Isabella had turned fifteen in February and her uncle had declared it time to put her genteel lessons to use. They’d practised their act through the small towns of France, Switzerland. By the time they’d reached Vienna, Issy was confident of her ability to talk to rich strangers. She walked into the dining rooms of expensive hotels with an easy manner. That their London home was two dingy rooms above the workshop, was their secret.
A boy appeared and jumped up behind the donkey, the jingle of the harness faded as they disappeared around the corner. Isabella sighed and climbed down. She had to stretch to relieve the discomfort where her boned stays dug into her stomach. A lady’s outfit was most uncomfortable.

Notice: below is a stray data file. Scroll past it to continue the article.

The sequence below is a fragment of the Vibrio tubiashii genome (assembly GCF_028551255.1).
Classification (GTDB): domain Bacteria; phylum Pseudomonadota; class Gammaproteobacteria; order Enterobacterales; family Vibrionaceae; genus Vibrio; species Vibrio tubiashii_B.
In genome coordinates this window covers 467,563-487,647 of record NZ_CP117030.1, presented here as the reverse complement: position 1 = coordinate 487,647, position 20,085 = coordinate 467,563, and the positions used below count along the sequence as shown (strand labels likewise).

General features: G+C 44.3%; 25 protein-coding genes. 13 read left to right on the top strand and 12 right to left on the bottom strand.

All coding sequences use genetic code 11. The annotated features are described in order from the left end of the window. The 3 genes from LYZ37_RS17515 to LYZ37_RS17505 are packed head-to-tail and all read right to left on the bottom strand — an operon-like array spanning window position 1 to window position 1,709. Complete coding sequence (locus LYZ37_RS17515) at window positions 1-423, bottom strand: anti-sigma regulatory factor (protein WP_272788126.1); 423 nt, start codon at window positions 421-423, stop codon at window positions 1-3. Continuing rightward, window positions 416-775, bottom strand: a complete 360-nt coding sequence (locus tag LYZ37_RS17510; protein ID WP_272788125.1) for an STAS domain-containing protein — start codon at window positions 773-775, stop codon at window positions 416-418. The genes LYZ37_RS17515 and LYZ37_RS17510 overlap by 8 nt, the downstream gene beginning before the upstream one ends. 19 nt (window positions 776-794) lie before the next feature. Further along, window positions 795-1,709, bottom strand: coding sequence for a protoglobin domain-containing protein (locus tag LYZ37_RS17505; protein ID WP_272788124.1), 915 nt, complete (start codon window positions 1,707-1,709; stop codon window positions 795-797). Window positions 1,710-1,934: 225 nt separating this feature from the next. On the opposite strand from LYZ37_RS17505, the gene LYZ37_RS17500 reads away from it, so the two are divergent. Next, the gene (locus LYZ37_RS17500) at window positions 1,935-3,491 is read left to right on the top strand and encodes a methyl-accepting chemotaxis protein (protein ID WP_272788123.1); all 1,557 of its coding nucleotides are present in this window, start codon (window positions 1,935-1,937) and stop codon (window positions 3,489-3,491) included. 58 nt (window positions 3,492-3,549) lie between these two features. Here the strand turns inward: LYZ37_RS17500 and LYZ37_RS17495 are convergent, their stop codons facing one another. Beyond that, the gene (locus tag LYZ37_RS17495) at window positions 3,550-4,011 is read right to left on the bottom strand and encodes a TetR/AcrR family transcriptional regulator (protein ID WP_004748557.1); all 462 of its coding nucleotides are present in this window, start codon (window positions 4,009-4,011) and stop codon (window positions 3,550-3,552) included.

Both men smiled at her when she returned and poured two brandies. Mr Collins raised his in a toast and handed her the velvet box.
‘A small token of my esteem, Miss Godfrey. This is the last stop on my European tour and your companionship has made it the highlight.’
She thanked him and curtsied. When their glasses were drained he picked up his hat.
‘Will you change your mind about the theatre, Isabella? I’ve taken a box.’
‘Unfortunately we have a commitment tomorrow evening,’ Uncle Richard said.
‘Then I look forward to seeing you in the afternoon. If it’s dry we could walk by the river,’ Mr Collins added.
Isabella lit her chamberstick from the candelabra and went to the door. ‘I’ll see you out, Mr Collins.’
She held the candle aloft creating a pool of light in the dark passage, then preceded him down the stairs. Just before they reached the front door the man pushed her against the wall, one hand on her breast and the other pulling up her skirts.
‘No,’ she said, and tried to push him away.